Mar Vazquez-Noguerol1, Iago Portela-Caramés1image and J. Carlos Prado-Prado1

1 Business Organization & Marketing Department, School of Industrial Engineering, Campus Lagoas-Marcosende c/Maxwell, University of Vigo 36310, Spain.

Keywords: E-grocery, Order picking, Store-based model.

1. Introduction

Online and physical sales are increasingly connected, although it has been shown that the online channel is substituting the offline one [1]. Moreover, e-commerce has been boosted by the effects of the COVID-19 pandemic as food distribution had to be adapted quickly. For that reason, supermarket chains are seeking to optimize their processes. Focusing on the online order picking process, it is worth noting that most e-grocers use existing physical sales points as order preparation stores. One main drawback of this strategic model is that these sales points are not designed for online sales. The main discrepancies between stores are found in size, in selling concepts, in aisle traffic and in backroom availability [2]. The great diversity existing among stores gives rise to discrepancies in preparation times, which constitutes a potentially interesting problem to be considered.

In this study it has been identified a gap in the literature so a case study has been carried out at a Spanish firm with a store-based model. The aim is to improve the online order picking process based on store features, since this process needs to simultaneously achieve low costs, high accuracy and high velocity.

2. Methodology

To carry out this study, the researchers have used the action research approach. It is a cyclical process of diagnosis, planning, action taking, and evaluation of the learning, in which the researcher participates acting as an agent of change [3]. Under these considerations, the research process begins with a contextualization phase to discover which store features can affect the preparation process. Then, the study of methods and times is carried out and the features of the preparation stores are identified. Data collection led to information on a total of 200 orders in different physical stores. Those data were analyzed to extract the results. Finally, the findings were evaluated to determine which store features minimize the order picking process time.

The firm of the study is a supermarket chain with stores throughout Spain. The case study has been limited to Galicia and Euskadi, where sales are most representative. The stores used for preparation have been selected based on their location, all of them in the middle of population centers. Even so, the stores show logistical differences that affect online order picking.

3. Empirical analysis

The first stage of the case study centers on analyzing the problems linked to the stores and their working method. We identified that the management and working methods are the same for all of them. With regard to general aspects of the store we also find similarities. To collect comparable measurements, the researchers paid special attention to the day and time slot when preparation took place in order to avoid bias. Four store variables were identified for each order that affect the online order picking process: the store size, the product assortment, backroom availability and store congestion.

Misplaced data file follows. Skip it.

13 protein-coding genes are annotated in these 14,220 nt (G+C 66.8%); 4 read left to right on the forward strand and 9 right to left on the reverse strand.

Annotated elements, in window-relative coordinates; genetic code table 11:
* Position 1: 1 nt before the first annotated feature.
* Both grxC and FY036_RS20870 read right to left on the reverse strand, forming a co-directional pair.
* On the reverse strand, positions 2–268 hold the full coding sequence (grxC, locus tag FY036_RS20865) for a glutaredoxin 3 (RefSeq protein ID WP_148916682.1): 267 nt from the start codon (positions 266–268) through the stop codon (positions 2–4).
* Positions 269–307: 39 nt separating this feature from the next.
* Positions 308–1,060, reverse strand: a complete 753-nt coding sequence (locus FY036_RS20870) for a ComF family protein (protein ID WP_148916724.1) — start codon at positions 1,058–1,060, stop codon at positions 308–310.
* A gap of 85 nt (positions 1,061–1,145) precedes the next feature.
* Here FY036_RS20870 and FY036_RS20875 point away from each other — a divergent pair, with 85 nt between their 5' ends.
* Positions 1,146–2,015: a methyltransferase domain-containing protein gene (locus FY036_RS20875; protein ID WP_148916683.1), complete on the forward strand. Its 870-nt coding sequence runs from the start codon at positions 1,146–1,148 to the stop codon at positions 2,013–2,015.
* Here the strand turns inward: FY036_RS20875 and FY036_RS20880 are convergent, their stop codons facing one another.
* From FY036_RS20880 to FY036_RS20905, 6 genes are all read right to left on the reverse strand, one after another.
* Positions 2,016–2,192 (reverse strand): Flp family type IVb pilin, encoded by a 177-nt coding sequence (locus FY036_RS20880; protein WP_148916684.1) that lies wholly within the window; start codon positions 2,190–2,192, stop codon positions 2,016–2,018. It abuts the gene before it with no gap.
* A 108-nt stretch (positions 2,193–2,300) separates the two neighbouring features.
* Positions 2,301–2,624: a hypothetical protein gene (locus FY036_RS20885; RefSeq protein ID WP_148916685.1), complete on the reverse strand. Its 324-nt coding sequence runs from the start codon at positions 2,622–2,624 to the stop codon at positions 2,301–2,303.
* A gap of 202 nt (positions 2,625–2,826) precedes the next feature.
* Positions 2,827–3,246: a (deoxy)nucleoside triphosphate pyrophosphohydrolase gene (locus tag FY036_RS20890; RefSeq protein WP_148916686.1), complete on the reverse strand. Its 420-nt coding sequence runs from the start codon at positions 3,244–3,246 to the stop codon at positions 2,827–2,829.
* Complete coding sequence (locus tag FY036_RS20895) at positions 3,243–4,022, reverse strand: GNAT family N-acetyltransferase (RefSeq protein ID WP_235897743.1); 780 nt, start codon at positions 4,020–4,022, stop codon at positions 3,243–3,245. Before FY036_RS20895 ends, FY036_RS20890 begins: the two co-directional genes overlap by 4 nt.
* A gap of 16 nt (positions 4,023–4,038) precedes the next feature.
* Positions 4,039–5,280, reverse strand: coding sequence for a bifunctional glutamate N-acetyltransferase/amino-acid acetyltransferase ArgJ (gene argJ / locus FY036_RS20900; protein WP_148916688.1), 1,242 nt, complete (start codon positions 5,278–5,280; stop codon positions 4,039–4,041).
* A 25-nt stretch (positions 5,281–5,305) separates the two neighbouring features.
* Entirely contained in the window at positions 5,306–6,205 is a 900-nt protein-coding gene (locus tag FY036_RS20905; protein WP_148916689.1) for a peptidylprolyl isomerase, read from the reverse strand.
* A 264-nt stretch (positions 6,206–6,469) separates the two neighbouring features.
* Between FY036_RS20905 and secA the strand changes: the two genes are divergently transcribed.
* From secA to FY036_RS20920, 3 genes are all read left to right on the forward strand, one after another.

A one-way ANOVA was used for the analysis in order to determine the effect of each of the four store features identified in time per item. The initial results show that three of the four store features identified are statistically significant. To go deeper, a pair analysis is performed for those store features that were statistically significant.

4. Findings and Discussion

By applying this statistical analysis, it has been identified that the most agile way to carry out the online order picking process is to do it in a convenience store (less than 700 m2 surface area), with a small product assortment (fewer than 32000 items) and to use the aisles of the store for the picking process. Regarding the store congestion variable, it has been determined that this is not a decisive variable. This result agrees with that presented by [4], however, two of the results are surprising. Firstly, convenience stores seemed to be the most efficient stores for carrying out picking [5] and secondly, preparing in the aisles of the store is the most effective alternative.

As a result, e-grocers can use this information to focus their efforts on optimizing preparation times to become more competitive in this continually growing market.


  1. Suel, E., Daina, N., & Polak, J. W.: A hazard-based approach to modelling the effects of online shopping on intershopping duration. Transp 45(2), 415-428 (2018).
  2. Seidel, S., Blanquart, C., Ehrler, V.: Spatial patterns of food retailers and consequences for logistics. A comparison between France and Germany. Transport research Arena (2014).
  3. Middel, R., Coghlan, D., Coughlan, P., Brennan, L., McNichols, T.: Action research in collaborative improvement. Int J Technol Manag 33(1), 67-91 (2006).
  4. Salgado, T. M. F. D. N.: In-store Order Picking Routing: A Biased Random-Key Genetic Algorithm Approach. Master´s thesis, Universidade do Porto, Portugal (2015).
  5. Do, V. C., Omdahl, K.: Efficiency of e-grocery: Challenges and suggestions. Master’s thesis, University of Stavanger, Norway (2018).


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Proceedings of the 15th International Conference on Industrial Engineering and Industrial Management and XXV Congreso de Ingeniería de Organización Copyright © by (Eds.) José Manuel Galán; Silvia Díaz-de la Fuente; Carlos Alonso de Armiño Pérez; Roberto Alcalde Delgado; Juan José Lavios Villahoz; Álvaro Herrero Cosío; Miguel Ángel Manzanedo del Campo; and Ricardo del Olmo Martínez is licensed under a Creative Commons Attribution 4.0 International License, except where otherwise noted.

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